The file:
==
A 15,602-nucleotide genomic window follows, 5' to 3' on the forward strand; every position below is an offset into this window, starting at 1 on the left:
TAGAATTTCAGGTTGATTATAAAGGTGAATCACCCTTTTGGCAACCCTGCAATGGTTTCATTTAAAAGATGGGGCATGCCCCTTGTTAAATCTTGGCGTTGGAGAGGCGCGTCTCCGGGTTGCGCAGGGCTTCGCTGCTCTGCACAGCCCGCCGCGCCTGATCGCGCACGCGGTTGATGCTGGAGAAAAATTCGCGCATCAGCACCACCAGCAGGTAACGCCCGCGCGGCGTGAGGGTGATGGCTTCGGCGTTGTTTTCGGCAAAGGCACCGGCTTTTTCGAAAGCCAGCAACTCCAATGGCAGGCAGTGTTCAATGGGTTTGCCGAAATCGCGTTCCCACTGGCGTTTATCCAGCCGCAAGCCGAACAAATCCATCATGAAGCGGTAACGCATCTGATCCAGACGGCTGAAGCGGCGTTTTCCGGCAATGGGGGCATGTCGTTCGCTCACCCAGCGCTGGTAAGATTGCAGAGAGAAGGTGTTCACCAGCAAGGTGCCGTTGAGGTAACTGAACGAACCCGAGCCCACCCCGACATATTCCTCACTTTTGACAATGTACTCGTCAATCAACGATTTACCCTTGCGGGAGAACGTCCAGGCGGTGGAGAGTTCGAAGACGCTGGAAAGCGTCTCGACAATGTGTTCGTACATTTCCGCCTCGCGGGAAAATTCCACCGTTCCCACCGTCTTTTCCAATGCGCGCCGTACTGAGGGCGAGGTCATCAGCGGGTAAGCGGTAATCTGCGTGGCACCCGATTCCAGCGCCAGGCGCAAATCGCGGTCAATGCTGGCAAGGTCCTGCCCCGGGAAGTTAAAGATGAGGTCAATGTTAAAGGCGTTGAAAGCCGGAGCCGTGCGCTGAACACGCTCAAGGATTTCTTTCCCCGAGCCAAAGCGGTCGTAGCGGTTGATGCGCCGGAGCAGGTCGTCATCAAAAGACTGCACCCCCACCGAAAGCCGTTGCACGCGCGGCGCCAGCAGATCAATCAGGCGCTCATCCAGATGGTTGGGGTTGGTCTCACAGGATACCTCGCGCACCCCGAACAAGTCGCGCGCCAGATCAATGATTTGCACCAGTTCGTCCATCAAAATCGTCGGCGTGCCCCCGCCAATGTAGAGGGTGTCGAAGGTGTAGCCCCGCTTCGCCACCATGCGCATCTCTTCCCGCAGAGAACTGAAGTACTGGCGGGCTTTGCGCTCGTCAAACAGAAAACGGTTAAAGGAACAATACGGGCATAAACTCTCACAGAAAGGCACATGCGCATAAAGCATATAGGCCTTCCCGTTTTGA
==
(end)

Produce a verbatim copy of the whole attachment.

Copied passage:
A 15,602-nucleotide genomic window follows, 5' to 3' on the forward strand; every position below is an offset into this window, starting at 1 on the left:
TAGAATTTCAGGTTGATTATAAAGGTGAATCACCCTTTTGGCAACCCTGCAATGGTTTCATTTAAAAGATGGGGCATGCCCCTTGTTAAATCTTGGCGTTGGAGAGGCGCGTCTCCGGGTTGCGCAGGGCTTCGCTGCTCTGCACAGCCCGCCGCGCCTGATCGCGCACGCGGTTGATGCTGGAGAAAAATTCGCGCATCAGCACCACCAGCAGGTAACGCCCGCGCGGCGTGAGGGTGATGGCTTCGGCGTTGTTTTCGGCAAAGGCACCGGCTTTTTCGAAAGCCAGCAACTCCAATGGCAGGCAGTGTTCAATGGGTTTGCCGAAATCGCGTTCCCACTGGCGTTTATCCAGCCGCAAGCCGAACAAATCCATCATGAAGCGGTAACGCATCTGATCCAGACGGCTGAAGCGGCGTTTTCCGGCAATGGGGGCATGTCGTTCGCTCACCCAGCGCTGGTAAGATTGCAGAGAGAAGGTGTTCACCAGCAAGGTGCCGTTGAGGTAACTGAACGAACCCGAGCCCACCCCGACATATTCCTCACTTTTGACAATGTACTCGTCAATCAACGATTTACCCTTGCGGGAGAACGTCCAGGCGGTGGAGAGTTCGAAGACGCTGGAAAGCGTCTCGACAATGTGTTCGTACATTTCCGCCTCGCGGGAAAATTCCACCGTTCCCACCGTCTTTTCCAATGCGCGCCGTACTGAGGGCGAGGTCATCAGCGGGTAAGCGGTAATCTGCGTGGCACCCGATTCCAGCGCCAGGCGCAAATCGCGGTCAATGCTGGCAAGGTCCTGCCCCGGGAAGTTAAAGATGAGGTCAATGTTAAAGGCGTTGAAAGCCGGAGCCGTGCGCTGAACACGCTCAAGGATTTCTTTCCCCGAGCCAAAGCGGTCGTAGCGGTTGATGCGCCGGAGCAGGTCGTCATCAAAAGACTGCACCCCCACCGAAAGCCGTTGCACGCGCGGCGCCAGCAGATCAATCAGGCGCTCATCCAGATGGTTGGGGTTGGTCTCACAGGATACCTCGCGCACCCCGAACAAGTCGCGCGCCAGATCAATGATTTGCACCAGTTCGTCCATCAAAATCGTCGGCGTGCCCCCGCCAATGTAGAGGGTGTCGAAGGTGTAGCCCCGCTTCGCCACCATGCGCATCTCTTCCCGCAGAGAACTGAAGTACTGGCGGGCTTTGCGCTCGTCAAACAGAAAACGGTTAAAGGAACAATACGGGCATAAACTCTCACAGAAAGGCACATGCGCATAAAGCATATAGGCCTTCCCGTTTTGA